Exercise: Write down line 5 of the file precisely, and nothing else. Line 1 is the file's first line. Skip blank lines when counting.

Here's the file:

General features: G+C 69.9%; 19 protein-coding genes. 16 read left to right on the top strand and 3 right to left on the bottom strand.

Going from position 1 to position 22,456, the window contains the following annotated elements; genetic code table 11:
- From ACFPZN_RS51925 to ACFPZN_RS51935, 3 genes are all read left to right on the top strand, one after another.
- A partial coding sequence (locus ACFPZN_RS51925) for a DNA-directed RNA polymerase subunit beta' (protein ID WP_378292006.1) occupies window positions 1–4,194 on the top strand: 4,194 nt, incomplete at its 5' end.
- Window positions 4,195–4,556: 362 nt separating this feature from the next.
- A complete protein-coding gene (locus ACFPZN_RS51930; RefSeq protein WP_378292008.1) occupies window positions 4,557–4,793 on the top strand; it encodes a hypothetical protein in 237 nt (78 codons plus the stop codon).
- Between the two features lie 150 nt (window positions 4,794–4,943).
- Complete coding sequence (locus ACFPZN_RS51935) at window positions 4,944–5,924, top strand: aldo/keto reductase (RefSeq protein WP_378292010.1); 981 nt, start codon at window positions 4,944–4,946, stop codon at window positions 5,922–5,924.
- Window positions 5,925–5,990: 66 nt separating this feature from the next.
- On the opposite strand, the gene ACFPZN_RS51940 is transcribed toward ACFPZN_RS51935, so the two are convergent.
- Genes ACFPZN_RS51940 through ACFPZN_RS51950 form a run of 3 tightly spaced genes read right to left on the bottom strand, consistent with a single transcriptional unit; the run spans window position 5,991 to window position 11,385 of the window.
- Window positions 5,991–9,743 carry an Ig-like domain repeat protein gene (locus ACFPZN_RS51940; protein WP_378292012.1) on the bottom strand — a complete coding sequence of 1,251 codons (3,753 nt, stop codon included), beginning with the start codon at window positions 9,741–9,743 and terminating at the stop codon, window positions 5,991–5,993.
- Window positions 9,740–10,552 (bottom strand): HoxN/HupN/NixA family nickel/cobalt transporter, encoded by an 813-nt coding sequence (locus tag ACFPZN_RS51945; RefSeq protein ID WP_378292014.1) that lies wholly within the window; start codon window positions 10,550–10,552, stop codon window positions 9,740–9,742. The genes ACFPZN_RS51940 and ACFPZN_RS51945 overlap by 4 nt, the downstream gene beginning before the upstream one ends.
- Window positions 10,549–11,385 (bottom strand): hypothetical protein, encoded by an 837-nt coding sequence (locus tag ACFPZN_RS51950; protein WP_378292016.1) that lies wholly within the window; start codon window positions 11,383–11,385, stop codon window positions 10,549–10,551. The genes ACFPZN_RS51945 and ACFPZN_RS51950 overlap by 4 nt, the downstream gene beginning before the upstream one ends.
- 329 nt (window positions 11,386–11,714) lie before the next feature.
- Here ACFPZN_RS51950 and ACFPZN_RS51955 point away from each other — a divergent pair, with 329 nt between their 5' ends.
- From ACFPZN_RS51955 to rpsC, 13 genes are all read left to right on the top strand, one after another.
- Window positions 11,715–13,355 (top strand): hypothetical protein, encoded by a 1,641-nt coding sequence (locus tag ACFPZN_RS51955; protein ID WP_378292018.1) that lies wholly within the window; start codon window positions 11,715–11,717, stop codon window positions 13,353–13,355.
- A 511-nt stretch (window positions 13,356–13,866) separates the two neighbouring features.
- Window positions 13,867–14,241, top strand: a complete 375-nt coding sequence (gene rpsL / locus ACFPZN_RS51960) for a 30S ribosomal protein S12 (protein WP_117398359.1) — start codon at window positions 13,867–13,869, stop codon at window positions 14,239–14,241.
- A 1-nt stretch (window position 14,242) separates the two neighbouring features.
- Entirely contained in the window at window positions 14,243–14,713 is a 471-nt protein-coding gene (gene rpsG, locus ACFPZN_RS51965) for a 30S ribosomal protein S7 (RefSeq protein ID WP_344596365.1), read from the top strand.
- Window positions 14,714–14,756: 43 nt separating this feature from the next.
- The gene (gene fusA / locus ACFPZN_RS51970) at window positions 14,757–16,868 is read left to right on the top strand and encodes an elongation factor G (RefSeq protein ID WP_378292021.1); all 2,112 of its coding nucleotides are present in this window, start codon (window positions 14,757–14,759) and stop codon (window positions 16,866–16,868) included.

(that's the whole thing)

- Window positions 4,195–4,556: 362 nt separating this feature from the next.